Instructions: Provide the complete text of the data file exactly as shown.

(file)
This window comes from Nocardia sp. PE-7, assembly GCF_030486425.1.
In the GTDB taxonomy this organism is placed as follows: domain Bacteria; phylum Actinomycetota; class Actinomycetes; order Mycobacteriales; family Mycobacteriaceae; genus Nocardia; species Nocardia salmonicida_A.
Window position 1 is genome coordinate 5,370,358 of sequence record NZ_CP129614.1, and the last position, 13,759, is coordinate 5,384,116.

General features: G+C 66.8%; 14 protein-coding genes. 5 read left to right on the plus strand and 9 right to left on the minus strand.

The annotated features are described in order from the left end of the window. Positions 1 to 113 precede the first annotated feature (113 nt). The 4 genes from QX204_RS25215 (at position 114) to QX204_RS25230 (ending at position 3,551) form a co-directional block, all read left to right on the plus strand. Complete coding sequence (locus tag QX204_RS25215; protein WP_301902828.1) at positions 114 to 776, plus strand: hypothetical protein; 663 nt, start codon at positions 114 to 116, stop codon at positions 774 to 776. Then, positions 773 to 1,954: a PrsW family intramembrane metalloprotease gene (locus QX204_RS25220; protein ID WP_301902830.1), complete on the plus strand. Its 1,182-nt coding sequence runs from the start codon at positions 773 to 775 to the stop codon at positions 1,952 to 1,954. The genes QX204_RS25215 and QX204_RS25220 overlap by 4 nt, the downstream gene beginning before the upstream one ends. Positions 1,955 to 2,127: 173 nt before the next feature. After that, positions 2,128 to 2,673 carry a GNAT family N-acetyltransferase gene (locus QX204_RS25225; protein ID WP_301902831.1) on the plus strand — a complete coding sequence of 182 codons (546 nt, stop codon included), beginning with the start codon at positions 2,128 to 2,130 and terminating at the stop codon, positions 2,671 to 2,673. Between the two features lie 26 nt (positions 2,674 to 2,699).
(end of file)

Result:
This window comes from Nocardia sp. PE-7, assembly GCF_030486425.1.
In the GTDB taxonomy this organism is placed as follows: domain Bacteria; phylum Actinomycetota; class Actinomycetes; order Mycobacteriales; family Mycobacteriaceae; genus Nocardia; species Nocardia salmonicida_A.
Window position 1 is genome coordinate 5,370,358 of sequence record NZ_CP129614.1, and the last position, 13,759, is coordinate 5,384,116.

General features: G+C 66.8%; 14 protein-coding genes. 5 read left to right on the plus strand and 9 right to left on the minus strand.

The annotated features are described in order from the left end of the window. Positions 1 to 113 precede the first annotated feature (113 nt). The 4 genes from QX204_RS25215 (at position 114) to QX204_RS25230 (ending at position 3,551) form a co-directional block, all read left to right on the plus strand. Complete coding sequence (locus tag QX204_RS25215; protein WP_301902828.1) at positions 114 to 776, plus strand: hypothetical protein; 663 nt, start codon at positions 114 to 116, stop codon at positions 774 to 776. Then, positions 773 to 1,954: a PrsW family intramembrane metalloprotease gene (locus QX204_RS25220; protein ID WP_301902830.1), complete on the plus strand. Its 1,182-nt coding sequence runs from the start codon at positions 773 to 775 to the stop codon at positions 1,952 to 1,954. The genes QX204_RS25215 and QX204_RS25220 overlap by 4 nt, the downstream gene beginning before the upstream one ends. Positions 1,955 to 2,127: 173 nt before the next feature. After that, positions 2,128 to 2,673 carry a GNAT family N-acetyltransferase gene (locus QX204_RS25225; protein ID WP_301902831.1) on the plus strand — a complete coding sequence of 182 codons (546 nt, stop codon included), beginning with the start codon at positions 2,128 to 2,130 and terminating at the stop codon, positions 2,671 to 2,673. Between the two features lie 26 nt (positions 2,674 to 2,699).